Despite experiencing more than a year of inactivity, Zimbabwe insists they will not be mere pushovers when arrive in Yaoundé for the Total African Nations Championships (CHAN), Cameroon 2020.
Zimbabwean players last tasted competitive football action when the country’s Premier Soccer League season ended on November 30, 2019.
There was one only match, a Champion of Champions clash between League champions FC Platinum and cup winners Highlanders in early March before all football activity was halted at the end of the same month due to a national lockdown that began on March 31.
Since then Zimbabwe’s home grown players have not seen any competitive action as the country registered a a whole year without any league match being played across all divisions on 31 December.
It is the first time in the history of the Southern African country that such a development has happened.
Yet for their new coach, Zdravko Logarusic, himself appointed in February, a month before COVID-19 struck, the expectation of the fans is that his Warrior swill still deliver.
The 54-year-old Croat who has previously guided Sudan in a CHAN tournament has much belief in the talent he has at his disposal that he thinks they will be able to shake off their Covid-19 induced rust and cause a stir in Group A.
Zimbabwe open their CHAN campaign with a clash against hosts Cameroon on January 16 before taking on Burkina Faso and winding off their group assignments with a showdown against the Eagles of Mali.
Unlike other some African countries, Zimbabwe’s league has not been able to start, leaving Logarusic a frustrated man and the Croat has had to make the most of the time he has had for preparations by first getting his local assistants to pick the squad and he followed up by making adjustments after his squad played a series of practice matches against Premiership and Division One sides.
Despite the ups and downs he has had to endure, Logarusic is confident Zimbabwe will punch above their weight and cause a stir.
“I have seen more than 40 players who have the potential to play for the national team but it’s very hard to select players who haven’t played football for nine, 10 months,” said Logarusic.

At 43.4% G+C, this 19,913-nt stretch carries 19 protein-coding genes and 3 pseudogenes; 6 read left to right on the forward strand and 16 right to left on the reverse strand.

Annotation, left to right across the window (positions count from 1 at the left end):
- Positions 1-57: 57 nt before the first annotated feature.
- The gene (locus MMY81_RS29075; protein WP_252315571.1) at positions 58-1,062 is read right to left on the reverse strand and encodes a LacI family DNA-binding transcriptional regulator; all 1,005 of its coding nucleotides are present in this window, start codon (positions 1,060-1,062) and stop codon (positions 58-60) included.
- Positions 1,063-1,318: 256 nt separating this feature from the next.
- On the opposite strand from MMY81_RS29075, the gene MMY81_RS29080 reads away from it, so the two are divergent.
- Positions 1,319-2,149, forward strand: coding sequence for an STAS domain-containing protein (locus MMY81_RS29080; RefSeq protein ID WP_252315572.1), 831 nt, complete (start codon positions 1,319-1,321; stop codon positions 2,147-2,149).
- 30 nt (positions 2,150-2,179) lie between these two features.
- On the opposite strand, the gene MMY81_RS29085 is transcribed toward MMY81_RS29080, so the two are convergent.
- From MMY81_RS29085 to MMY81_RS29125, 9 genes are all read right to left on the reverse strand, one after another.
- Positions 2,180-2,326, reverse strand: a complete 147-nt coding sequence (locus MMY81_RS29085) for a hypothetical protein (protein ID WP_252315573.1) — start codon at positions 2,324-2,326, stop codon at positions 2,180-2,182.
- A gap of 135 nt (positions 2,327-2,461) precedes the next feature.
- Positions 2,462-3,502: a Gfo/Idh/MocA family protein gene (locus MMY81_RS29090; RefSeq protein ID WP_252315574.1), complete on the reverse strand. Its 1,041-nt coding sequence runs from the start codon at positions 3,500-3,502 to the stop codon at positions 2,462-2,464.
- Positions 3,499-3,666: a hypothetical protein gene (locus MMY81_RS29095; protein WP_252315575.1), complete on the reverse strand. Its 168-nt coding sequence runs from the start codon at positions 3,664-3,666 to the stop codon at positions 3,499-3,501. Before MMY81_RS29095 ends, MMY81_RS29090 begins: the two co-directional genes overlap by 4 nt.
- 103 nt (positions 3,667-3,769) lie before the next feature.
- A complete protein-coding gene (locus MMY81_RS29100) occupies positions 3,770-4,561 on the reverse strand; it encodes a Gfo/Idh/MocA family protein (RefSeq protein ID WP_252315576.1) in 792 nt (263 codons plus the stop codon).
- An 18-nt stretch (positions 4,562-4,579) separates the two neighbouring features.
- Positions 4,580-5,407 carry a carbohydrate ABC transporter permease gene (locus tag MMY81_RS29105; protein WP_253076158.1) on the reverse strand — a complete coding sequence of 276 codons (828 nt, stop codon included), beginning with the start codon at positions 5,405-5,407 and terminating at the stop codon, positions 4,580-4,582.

“Anyway we will try our best to see how things go. We have tried our best as the technical team to give most players in the top-flight a chance to prove themselves.
“We will certainly try our best. We need to improve in every area of the game and hopefully by the time we leave for Chan we will be in a better shape as a team.
“The players haven’t played football for eight, nine months and for sure every aspect of their game needs to be improved.
“It’s like what we have done in the past weeks has been pre-season and it’s difficult to judge which player can do well.
“Zimbabwe is full of talent and I think we will have a team to start working with. The players are breaking camp and I have urged them to try and be disciplined over this short period,’’ Logarusic told the media.
Zimbabwe have traditionally done well to qualify regularly for the CHAN tournament since the inaugural competition in Cote d’Ivoire in 2009 which was by invitation.
The Warriors also made it to the 2011 competition in Sudan where they however failed to make it beyond the group stage.
CAF then realigned the CHAN years to 2014, with the third edition being staged in Cape Town, South Africa and it was at that tournament that the Warriors then under the guidance of their former striker Ian Gorowa reached their finest hour, finishing fourth in a competition.
Two years later at the 2016 edition in Rwanda, the Warriors were also among the 16 sides but they could not progress in a group that also included Zambia and Uganda.
Now on their return to this competition reserved by CAF strictly for those players playing in the domestic leagues of their countries, Zimbabwe are seeking to shake off the rust that has come with more than a year of inactivity and possibly make their mark in Cameroon.